Biodiesel Fuel from Jatropha

Emmanuel Pitia1, Ihab H. Farag1, Nahed Attia2, Salwa Hawash2, and Guzine El Diwani2. (1) Chemical Engineering, University of New Hampshire, 38 mast road, apt 5, lee, NH 03824, (2) Chemical Engineering and Pilot Plant Unit, National Research Center, Cairo, Egypt

The use of Jatropha as a potential Biodiesel feedstock in Egypt is the focus of an ongoing US-Egypt joint investigation. "Biodiesel Fuel from Nonedible Vegetable Oils" is a collaborative project of the UNH Biodiesel group and the National Research Center (NRC), Cairo. Jatropha crop has low production costs, and high biomass yield (around 1550 kg oil per hectare). The capability of growing Jatropha in eroded soil and arid land and the need for hot climate makes Jatropha ideal for Egypt. In fact, Jatropha has been successfully grown in southern Egypt to green the desert, and utilize treated municipal wastewater for irrigation of Jatropha. An added benefit is to use the Jatropha seeds as a feedstock to produce Biodiesel, an environmentally friendly renewable diesel fuel alternative. This requires a two-step approach; the extraction of the Jatropha oils from the seed, and the conversion of the extracted oil to Biodiesel, according to the following transesterification reaction.

Oil + 3 Methanol [using NaOH or KOH catalyst] = 3 Biodiesel (Methyl Ester) + Glycerol.

The objectives of the research were to study the oil extraction, and the transesterification of the extracted oil to Biodiesel. For the oil extraction the specific objectives were to determine the relationship between the Jatropha oil yield and amount of solvent, type of solvent and method of extraction (mechanical vs. solvent). In the case of solvent extraction a soxhlet was used as an apparatus. Five solvents were selected; hexane, isopropanol, methanol, 3:2 and 2:3 hexane: isopropanol mixture). The mechanical extraction was done using a hydraulic press. After dehulling, the Jatropha seeds were first pressed to extract oil and then placed inside a soxhlet and brought into contact with a condensed solvent. The solvent dissolves the oil and then it is later separated using a rotor vapor. The obtained Jatropha oil was used for Biodiesel production. The transesterification reaction was done using methanol and two basic catalysts. The yield of Biodiesel was compared when potassium Hydroxide (KOH) and Sodium Hydroxide (NaOH) were used as catalyst. In addition the cost of raw materials per ton of Biodiesel produced using NaOH and KOH was also determined. This paper will discuss the work done, the experimental setup, and the results obtained. The conclusions reached include: as the mass ratio of solvent: seed increases the Jatropha oil yield also increases; 3:2 Hexane: Isopropanol mixture had the highest oil yield compared to Isopropanol, Hexane, and 2:3 Hexane: Isopropanol mixture; Hexane has a higher oil yield than Isopropanol; Methanol is a poor solvent for the oil extraction (that is why KOH or NaOH catalyst is needed in the transesterification reaction); Solvent extraction has higher oil yield than hydraulic press extraction; Jatropha oil extracted using Isopropanol as solvent is darker than when hexane is used. The transesterification of Jatropha oil to Biodiesel showed that the using KOH as a catalyst gives higher yield of Biodiesel and produces a darker color glycerol than using NaOH as a catalyst. In addition, preliminary costing calculations showed that the cost of raw materials per kilogram of Biodiesel produced increases by 13% when NaOH was used compared to KOH; and that the costs of Jatropha oil and alcohol are roughly 90% of the total cost of the raw materials needed to produce Biodiesel.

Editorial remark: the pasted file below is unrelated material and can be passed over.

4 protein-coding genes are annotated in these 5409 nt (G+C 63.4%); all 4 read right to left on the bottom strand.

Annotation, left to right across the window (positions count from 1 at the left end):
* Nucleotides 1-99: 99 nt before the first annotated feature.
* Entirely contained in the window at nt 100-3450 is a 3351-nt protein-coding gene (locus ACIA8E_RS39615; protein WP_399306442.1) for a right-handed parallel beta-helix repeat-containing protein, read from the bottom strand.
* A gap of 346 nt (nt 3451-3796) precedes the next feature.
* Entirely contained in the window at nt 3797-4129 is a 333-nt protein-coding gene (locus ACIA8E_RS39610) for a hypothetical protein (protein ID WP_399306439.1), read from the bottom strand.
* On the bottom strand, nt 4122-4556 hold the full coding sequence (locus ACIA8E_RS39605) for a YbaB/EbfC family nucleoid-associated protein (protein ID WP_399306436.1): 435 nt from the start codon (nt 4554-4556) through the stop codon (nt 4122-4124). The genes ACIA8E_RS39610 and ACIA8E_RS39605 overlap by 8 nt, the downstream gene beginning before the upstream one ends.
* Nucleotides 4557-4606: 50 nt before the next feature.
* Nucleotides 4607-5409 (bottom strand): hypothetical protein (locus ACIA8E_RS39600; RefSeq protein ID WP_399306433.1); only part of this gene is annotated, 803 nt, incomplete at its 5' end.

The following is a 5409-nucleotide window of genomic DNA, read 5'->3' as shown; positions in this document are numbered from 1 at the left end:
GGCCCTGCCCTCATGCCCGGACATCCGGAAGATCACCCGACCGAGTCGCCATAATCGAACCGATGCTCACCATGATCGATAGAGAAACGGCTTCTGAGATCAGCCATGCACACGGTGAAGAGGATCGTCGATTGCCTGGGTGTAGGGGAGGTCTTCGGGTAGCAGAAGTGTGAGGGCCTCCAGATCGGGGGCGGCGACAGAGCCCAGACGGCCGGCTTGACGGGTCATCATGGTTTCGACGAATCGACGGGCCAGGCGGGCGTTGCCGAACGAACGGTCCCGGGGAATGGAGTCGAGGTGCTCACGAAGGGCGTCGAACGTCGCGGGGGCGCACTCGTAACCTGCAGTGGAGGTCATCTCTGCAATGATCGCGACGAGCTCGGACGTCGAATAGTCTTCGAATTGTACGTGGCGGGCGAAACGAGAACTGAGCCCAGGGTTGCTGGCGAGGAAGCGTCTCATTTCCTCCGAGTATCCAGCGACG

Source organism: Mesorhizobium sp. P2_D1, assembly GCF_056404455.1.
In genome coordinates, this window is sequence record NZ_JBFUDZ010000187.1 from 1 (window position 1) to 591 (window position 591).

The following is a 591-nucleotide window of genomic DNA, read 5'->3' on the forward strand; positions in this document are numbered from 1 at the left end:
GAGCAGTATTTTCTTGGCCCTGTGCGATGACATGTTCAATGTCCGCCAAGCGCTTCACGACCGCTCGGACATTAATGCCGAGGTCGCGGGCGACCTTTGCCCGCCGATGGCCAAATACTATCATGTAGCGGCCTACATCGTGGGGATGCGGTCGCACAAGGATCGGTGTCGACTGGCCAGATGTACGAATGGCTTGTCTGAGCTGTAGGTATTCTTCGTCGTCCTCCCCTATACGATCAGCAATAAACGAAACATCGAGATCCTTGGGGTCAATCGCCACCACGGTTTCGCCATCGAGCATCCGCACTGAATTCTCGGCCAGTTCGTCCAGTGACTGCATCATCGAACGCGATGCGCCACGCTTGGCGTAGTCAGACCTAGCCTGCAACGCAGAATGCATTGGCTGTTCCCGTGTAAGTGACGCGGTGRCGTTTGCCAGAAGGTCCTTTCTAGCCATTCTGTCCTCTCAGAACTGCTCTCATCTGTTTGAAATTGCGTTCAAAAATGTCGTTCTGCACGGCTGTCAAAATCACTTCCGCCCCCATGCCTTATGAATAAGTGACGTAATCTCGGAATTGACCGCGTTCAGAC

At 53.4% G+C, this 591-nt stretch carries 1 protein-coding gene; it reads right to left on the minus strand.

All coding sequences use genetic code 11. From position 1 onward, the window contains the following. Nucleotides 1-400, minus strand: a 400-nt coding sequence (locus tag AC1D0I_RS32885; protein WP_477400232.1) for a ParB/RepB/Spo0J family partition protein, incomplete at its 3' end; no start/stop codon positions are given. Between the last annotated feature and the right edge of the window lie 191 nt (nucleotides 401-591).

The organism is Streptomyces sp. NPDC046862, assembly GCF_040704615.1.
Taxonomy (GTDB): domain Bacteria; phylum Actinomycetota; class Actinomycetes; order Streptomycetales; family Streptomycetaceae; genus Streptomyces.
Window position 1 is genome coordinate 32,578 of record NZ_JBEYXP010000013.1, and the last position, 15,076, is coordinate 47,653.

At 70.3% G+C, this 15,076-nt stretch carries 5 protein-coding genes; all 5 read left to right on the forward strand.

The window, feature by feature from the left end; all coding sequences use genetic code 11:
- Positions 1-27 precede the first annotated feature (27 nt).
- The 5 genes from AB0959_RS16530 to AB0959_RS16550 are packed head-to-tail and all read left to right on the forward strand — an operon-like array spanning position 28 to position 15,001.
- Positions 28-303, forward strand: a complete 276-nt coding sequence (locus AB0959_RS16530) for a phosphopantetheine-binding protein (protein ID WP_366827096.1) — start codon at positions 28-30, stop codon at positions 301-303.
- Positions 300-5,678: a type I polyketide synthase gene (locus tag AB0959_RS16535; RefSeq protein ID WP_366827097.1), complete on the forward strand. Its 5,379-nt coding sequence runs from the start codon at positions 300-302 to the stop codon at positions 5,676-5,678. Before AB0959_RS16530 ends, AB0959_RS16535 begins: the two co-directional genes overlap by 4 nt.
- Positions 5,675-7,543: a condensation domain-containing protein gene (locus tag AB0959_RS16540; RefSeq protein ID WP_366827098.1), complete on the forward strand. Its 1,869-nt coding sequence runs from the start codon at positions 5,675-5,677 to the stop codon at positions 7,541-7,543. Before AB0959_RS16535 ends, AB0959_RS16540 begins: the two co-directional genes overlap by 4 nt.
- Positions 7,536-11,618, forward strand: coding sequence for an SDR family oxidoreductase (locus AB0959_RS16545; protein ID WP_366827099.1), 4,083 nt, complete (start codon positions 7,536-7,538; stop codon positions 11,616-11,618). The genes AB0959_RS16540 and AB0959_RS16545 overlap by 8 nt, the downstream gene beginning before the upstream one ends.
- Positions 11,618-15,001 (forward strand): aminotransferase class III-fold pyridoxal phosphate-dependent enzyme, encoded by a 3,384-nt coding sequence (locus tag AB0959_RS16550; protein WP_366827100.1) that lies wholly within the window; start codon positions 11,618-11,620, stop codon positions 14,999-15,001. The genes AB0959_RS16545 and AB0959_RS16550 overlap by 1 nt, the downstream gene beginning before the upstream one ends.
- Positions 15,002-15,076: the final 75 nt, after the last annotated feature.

The "Biodiesel Fuel from Nonedible Vegetable Oils" project is funded by the US-EGYPT Science and Technology Program, project No.: ENG-8-001-001 which the authors would like to acknowledge. The authors would like to acknowledge and thank the UNH Undergraduate Research Opportunities Program (UROP), Summer Undergraduate Research Fellowships (SURF) Abroad program and Dr. Donna B. Brown, UROP director for funding the first author to travel to Egypt and carry out the research. The first author would like to extend specials thanks to his mentors Dr. Ihab Farag and Dr. Guzine El Diwani for their support and guidance. This project was done at the Chemical Engineering and Pilot Plant Unit, National Research Center (NRC), Cairo, Egypt. The authors also like to thank the Faculty of the National Research Center (NRC) in Cairo, Egypt.